What is TAPAS? Who is TAPAS?

TAPAS is a project hosted by Northeastern University and a collaborative effort involving many institutions and people who support TAPAS in different ways., TAPAS was created through generous funding from the Institute of Museum and Library Services (https://www.imls.gov/) , the National Endowment for the Humanities (http://neh.gov), and the TEI Consortium (http://tei-c.org).

How is TAPAS related to the TEI?

TAPAS is an initiative arising from the TEI community, and initially TAPAS membership was a benefit of TEI membership. TAPAS membership is now free to all. TAPAS aims to support the use of the TEI Guidelines and the creation of high-quality TEI data. TAPAS works with the TEI Consortium to develop a shared vision for TAPAS that will benefit TEI members and encourage broader support for the TEI.

TAPAS Projects and Accounts

What is the difference between a project and a collection?

A TAPAS "project" is essentially an organization or a group of people working together. A project might be something like a digital humanities center, or an institution, or a digital humanities project, or a group of scholars who are collaborating on a digital publication. A TAPAS "collection" is a set of texts that belong together and that are intended to function as a single TAPAS publication. A project may have one or more collections. For instance, the ABC College Library might set up a TAPAS project, and that project might include several TAPAS collections representing different sets of materials (the letters of John Jones; the travel diaries of Mary Smith, the financial papers of Ellen Brown). Each collection can be published in TAPAS as a distinct publication, with its own reading and search interface and its own URL.

Can I have more than one TAPAS account?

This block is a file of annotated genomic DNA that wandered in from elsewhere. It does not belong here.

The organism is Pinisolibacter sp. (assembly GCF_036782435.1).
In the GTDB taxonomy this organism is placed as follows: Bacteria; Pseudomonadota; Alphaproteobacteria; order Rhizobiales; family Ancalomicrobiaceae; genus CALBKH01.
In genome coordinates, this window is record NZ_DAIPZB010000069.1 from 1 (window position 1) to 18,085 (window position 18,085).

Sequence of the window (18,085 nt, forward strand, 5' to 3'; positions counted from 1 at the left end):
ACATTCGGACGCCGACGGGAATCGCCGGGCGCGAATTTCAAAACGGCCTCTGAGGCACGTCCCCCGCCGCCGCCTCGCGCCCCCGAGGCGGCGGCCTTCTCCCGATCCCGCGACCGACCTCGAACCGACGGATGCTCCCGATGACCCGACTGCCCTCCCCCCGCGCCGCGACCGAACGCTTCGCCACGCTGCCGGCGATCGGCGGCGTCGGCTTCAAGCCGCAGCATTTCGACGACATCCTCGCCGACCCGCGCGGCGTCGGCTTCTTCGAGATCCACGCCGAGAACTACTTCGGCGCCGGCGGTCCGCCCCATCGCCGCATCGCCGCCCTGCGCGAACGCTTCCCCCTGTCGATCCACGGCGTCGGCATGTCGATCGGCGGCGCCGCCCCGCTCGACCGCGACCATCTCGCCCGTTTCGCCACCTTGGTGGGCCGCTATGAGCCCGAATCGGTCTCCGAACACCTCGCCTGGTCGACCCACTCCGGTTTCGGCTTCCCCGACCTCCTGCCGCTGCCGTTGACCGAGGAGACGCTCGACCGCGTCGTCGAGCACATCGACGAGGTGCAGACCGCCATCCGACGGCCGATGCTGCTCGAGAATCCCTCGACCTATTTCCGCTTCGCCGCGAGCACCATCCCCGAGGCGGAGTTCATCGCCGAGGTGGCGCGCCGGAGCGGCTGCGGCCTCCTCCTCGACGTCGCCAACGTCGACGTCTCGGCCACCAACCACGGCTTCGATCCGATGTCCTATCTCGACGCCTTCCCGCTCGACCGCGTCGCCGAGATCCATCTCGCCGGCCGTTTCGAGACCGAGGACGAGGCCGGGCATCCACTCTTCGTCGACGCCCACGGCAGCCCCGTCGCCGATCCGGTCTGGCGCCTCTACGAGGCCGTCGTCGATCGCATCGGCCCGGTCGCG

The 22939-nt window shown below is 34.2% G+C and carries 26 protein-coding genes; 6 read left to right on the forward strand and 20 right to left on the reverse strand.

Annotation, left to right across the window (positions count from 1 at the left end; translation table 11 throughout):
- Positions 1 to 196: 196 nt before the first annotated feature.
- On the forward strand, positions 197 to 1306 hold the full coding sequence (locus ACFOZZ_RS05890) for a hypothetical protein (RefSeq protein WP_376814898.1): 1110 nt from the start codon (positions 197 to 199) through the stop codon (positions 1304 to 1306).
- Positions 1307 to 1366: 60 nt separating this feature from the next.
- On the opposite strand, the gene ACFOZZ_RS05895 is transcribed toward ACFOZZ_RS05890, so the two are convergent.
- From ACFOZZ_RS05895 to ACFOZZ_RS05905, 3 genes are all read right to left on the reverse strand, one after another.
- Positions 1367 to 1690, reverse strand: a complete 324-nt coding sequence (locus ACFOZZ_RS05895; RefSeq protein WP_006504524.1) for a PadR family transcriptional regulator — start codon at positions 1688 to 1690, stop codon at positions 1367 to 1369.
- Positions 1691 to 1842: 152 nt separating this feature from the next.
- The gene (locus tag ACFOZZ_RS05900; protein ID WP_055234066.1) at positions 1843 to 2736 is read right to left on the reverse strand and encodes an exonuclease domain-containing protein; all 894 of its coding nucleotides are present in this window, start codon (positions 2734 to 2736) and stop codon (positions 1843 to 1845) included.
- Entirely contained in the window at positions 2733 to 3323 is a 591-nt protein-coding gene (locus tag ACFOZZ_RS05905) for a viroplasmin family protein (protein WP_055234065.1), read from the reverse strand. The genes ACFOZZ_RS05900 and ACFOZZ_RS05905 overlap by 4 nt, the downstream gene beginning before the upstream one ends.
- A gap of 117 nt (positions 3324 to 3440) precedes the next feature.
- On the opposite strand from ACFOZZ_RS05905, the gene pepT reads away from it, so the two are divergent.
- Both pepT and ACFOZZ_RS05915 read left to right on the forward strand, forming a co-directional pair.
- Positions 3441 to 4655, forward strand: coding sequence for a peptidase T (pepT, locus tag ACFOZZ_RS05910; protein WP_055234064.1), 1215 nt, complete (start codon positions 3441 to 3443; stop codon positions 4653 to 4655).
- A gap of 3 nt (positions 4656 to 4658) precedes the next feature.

Yes, you can create more than one TAPAS account. Each account needs to use a distinct email address, since the email is used as the identifier for the account.

How do I close my account?

To close your account, click on "My account" and follow the instructions for deleting an account. Please note that if you are the sole administrator for a TAPAS project, that project will be deleted when you delete the account.

TAPAS Content

Can I use a custom TEI schema?

In a sense, all TEI schemas are custom schemas. TAPAS will typically accept most TEI data that validates against the TEI-All schema: that is, data that does not add any new elements or make radical changes to the overall TEI document structure. Some less commonly used elements may not display in an appropriate way, since we are focusing first on handling the most common TEI elements. Over time, TAPAS will handle a wider range of TEI data. If you are using a custom schema in which you have created new elements, or made very significant changes to the TEI document structure, your changed elements may not display in the way you expect. The TAPAS schema is designed to detect encoding that will tend to behave abnormally within the TAPAS interface, and you will receive warnings about these features. Future versions of TAPAS may permit you to use both custom schemas and custom stylesheets to permit the use of highly customized data.

Does it matter whether my files are valid?

The most significant role of validity within TAPAS is to detect whether your files contain features that will behave oddly within the publication interface, and to detect whether your files contain features that may enable them to take advantage of certain more advanced features (such as timelines) when those are available. Even data that is not valid against the TAPAS schemas may function quite well within the TAPAS interface. Over time, validity may come to serve other functions.

Can I use my own stylesheets?

At present, TAPAS does not provide for user-developed stylesheets (either CSS or XSLT. For security reasons, enabling user-contributed XSLT is very challenging, so this is a very long-range possibility. We are looking carefully at systems like TEI Processing that could enable users to embed styling and processing information in their ODD files, but this is still very much in the investigation stage. We are also considering ways of supporting user-contributed CSS, and this is an important feature for us to develop in the future. Please stay tuned!